Concerns about safety and economics are roiling the kava industry in Polynesia. Roots of the kava plant are used to make a mildly stimulating, euphoric beverage that has long been a cultural mainstay in the Pacific Islands and, more lately, a significant and remunerative export. But one type of plant that is being marketed and sold as kava could make its drinkers sick, and those in the industry fear this could ultimately hurt the market for all kava products.
The issue was a major topic of discussion at an international conference on applied chemistry March 5 to 7 on the island of Fiji, during a symposium on the status of kava research. I learned of it through an old friend, a Palm Beach expat who now owns an out-of-state kava bar and attended the conference.
Dr. Mathias Schmidt, the keynote speaker, delivered what should be taken as a warning to all those involved in the kava industry. The export of two-day "kava" is continuing, despite the stipulations of Vanuatu's Kava Act. These plants have the possibility of causing illnesses in drinkers, and shutting down what remains of the kava market for good...Dr. Vincent Lebot, perhaps the world's most famous kava researcher, has continually recommended against consuming this plant. He took it to Hawaii for "genetic research only" from [Papua New Guinea], and it somehow "escaped" the greenhouse. It is now one of Hawaii's most widely grown plants. "Genetically, it is a completely different plant from drinkable, noble kava types, [Lebot has said] and research has long demonstrated this."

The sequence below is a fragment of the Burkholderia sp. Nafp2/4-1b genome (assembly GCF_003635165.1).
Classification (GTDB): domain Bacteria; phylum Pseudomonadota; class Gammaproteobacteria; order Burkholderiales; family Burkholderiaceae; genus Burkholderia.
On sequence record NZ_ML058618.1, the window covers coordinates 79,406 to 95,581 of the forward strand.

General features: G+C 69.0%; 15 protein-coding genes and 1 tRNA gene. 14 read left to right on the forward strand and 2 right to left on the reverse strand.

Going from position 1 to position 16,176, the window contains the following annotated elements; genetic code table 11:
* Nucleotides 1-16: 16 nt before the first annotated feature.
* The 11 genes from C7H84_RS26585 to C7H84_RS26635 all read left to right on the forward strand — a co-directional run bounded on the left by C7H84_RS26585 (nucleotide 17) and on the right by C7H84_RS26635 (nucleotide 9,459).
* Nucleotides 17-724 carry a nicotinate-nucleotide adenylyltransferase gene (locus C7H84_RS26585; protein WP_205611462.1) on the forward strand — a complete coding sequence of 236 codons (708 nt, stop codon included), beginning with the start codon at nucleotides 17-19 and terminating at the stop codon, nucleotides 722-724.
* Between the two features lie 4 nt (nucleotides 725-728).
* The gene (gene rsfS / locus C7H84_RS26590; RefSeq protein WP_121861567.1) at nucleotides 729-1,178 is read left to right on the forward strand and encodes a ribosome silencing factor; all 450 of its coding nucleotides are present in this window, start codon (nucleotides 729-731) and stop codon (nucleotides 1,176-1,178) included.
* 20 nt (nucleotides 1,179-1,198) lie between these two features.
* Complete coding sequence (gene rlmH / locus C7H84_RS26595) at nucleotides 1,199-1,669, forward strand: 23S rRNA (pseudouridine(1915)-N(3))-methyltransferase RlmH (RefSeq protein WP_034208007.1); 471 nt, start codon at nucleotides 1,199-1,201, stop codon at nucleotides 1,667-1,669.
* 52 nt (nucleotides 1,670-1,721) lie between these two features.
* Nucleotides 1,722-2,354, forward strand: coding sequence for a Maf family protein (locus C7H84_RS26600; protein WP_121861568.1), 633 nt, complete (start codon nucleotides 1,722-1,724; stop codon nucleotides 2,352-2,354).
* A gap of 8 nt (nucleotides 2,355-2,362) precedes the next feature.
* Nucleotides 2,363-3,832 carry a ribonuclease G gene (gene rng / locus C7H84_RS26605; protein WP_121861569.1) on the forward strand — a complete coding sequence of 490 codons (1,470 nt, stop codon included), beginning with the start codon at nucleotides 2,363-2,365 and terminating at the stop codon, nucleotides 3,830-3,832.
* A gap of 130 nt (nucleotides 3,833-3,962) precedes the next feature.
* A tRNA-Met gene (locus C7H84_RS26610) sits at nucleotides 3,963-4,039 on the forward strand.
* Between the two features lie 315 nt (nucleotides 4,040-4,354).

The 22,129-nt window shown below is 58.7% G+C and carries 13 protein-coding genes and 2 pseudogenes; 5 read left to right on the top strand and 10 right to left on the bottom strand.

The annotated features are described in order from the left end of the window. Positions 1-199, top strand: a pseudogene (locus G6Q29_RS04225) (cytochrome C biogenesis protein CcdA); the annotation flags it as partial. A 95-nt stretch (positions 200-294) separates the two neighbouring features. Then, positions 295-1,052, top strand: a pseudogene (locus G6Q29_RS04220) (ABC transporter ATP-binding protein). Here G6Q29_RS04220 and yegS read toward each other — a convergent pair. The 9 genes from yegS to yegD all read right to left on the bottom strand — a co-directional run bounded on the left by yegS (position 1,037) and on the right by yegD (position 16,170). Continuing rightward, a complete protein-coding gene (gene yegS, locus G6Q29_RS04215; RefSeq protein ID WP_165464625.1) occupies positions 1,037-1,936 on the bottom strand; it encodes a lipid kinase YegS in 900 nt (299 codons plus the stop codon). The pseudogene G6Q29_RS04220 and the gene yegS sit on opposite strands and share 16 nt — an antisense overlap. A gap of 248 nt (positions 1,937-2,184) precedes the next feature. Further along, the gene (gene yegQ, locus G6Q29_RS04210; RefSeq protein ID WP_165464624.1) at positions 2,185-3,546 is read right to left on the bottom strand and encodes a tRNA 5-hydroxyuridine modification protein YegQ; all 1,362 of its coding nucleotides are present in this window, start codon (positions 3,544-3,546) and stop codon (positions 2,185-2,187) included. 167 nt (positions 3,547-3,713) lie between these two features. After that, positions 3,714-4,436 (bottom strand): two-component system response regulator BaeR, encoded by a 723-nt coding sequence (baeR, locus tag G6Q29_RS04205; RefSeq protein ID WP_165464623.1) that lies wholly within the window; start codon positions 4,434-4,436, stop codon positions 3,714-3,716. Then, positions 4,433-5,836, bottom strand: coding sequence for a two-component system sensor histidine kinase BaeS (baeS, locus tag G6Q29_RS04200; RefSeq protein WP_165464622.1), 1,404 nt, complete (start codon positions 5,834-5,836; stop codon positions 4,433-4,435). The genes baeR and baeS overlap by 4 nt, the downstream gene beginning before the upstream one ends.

As reported in the Vanuatu Daily Post, the chief product of concern is called "isa" or "tudei" kava, colloquially known as "two-day." According to the Post: Even the "drinkable, noble kava types" endorsed by Lebot have been subject to a de facto import ban throughout the European Union. The ban is being contested but, Lebot has warned:
"The EU has delayed the case, and they are simply looking for a signal from the U.S. to justify their past actions." If a negative event occurs in America, it is possible the U.S. market, too, will cease to exist for kava-producing nations.
My out-of-state kava bar owner friend hopes to preserve U.S. access by the creation of quality assurance testing methods. For now, though, he says "The biggest shame is that many of us are working to also save the market for the very scoundrels who are knowingly in the process of jeopardizing and destroying it."
Fire Ant -- an invasive species, tinged bright red, with an annoying, sometimes-fatal sting -- covers public affairs and culture in Palm Beach County and elsewhere. Got feedback or a tip? Contact [email protected]